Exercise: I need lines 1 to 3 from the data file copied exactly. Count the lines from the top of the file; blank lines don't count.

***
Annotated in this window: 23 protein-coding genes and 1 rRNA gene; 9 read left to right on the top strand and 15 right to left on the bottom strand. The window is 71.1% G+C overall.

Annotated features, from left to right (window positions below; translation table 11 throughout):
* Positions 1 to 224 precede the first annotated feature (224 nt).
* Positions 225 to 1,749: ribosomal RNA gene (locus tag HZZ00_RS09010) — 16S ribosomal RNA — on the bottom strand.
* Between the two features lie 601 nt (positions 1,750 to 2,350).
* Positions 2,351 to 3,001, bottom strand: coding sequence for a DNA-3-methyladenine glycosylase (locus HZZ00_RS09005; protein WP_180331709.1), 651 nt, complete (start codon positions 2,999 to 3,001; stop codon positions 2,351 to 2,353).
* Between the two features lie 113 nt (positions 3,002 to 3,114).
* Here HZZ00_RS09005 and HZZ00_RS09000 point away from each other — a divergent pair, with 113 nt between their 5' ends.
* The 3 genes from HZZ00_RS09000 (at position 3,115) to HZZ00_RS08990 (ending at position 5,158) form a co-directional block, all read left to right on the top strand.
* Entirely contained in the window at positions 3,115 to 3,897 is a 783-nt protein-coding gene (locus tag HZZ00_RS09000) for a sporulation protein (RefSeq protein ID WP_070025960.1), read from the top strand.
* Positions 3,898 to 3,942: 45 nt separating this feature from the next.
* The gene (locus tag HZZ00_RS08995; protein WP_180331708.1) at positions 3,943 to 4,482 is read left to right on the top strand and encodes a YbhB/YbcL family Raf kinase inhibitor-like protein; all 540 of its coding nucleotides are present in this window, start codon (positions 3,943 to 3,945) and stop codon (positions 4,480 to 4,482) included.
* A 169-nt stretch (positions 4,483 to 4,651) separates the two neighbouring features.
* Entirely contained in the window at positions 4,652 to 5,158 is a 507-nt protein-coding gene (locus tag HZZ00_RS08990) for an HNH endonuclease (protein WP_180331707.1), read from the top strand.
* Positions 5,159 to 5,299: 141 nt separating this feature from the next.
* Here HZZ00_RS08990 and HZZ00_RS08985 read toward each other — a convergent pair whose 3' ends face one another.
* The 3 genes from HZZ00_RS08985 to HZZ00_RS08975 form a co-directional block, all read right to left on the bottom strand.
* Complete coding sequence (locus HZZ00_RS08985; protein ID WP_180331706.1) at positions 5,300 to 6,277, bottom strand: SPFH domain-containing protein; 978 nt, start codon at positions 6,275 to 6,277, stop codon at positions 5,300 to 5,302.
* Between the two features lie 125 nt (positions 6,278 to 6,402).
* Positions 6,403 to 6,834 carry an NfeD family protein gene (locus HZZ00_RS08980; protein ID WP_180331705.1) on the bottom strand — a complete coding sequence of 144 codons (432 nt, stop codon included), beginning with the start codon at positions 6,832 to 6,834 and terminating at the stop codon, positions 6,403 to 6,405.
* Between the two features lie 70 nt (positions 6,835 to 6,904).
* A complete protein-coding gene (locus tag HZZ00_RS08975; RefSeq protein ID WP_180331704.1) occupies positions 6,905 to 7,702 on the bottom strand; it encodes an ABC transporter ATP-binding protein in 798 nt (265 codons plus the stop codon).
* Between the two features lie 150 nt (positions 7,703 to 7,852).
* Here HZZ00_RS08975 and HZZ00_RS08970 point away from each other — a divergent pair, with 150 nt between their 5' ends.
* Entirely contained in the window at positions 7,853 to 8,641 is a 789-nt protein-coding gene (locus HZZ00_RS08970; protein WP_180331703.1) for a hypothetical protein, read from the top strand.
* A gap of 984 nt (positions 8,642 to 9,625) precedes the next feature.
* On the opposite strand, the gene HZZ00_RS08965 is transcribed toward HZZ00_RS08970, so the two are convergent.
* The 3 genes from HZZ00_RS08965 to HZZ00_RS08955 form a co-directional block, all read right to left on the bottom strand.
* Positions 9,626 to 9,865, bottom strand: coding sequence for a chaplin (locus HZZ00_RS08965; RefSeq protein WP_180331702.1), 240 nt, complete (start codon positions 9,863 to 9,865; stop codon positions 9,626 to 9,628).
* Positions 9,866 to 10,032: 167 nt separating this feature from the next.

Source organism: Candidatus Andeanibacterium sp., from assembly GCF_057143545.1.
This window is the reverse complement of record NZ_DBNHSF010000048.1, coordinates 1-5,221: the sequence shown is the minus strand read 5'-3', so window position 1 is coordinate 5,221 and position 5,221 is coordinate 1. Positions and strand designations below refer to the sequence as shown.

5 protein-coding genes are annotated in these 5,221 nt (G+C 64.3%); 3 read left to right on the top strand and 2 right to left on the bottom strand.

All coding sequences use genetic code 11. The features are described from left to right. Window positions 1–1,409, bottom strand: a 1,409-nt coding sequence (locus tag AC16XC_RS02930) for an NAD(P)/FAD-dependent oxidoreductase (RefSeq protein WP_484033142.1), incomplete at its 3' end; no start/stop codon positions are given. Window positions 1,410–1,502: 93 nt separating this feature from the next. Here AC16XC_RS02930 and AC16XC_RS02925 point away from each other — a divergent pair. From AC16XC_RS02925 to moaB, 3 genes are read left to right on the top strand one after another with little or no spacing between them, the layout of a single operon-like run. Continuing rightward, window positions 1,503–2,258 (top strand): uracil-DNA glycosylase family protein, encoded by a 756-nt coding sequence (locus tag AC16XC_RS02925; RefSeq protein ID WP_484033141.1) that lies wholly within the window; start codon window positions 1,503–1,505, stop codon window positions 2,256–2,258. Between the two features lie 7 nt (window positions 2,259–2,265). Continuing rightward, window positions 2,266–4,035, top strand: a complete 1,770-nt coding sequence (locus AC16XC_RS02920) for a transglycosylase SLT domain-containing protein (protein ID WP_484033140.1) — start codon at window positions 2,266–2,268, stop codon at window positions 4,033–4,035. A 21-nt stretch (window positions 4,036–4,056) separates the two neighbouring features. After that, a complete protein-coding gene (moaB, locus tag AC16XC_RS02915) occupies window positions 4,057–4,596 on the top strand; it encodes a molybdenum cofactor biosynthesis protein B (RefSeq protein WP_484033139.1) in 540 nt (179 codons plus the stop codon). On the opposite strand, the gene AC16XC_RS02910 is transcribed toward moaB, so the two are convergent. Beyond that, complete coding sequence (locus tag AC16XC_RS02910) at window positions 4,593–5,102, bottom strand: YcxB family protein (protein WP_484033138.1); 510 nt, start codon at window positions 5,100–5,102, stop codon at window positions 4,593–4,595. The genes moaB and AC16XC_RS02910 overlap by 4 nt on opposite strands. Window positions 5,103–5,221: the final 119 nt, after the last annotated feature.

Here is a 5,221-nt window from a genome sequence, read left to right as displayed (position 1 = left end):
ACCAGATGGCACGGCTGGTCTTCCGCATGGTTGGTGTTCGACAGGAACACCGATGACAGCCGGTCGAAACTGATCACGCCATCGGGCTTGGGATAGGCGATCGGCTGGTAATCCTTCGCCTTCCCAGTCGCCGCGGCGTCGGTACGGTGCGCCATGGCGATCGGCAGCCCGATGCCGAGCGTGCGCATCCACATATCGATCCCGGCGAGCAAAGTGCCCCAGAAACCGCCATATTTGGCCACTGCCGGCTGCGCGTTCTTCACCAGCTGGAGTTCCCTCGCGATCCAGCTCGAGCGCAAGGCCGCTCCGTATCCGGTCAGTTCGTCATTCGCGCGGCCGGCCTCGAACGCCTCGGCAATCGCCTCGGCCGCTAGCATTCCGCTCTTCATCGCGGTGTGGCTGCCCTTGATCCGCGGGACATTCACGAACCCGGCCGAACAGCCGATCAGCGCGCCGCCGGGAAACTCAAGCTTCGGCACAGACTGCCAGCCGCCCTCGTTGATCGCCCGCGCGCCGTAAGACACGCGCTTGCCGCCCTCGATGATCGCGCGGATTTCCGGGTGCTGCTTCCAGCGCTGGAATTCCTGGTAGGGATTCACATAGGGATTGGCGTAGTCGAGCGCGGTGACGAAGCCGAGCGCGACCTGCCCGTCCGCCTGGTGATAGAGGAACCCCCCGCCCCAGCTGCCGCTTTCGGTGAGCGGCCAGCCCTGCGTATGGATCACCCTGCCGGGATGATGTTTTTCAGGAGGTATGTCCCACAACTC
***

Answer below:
Annotated in this window: 23 protein-coding genes and 1 rRNA gene; 9 read left to right on the top strand and 15 right to left on the bottom strand. The window is 71.1% G+C overall.

Annotated features, from left to right (window positions below; translation table 11 throughout):
* Positions 1 to 224 precede the first annotated feature (224 nt).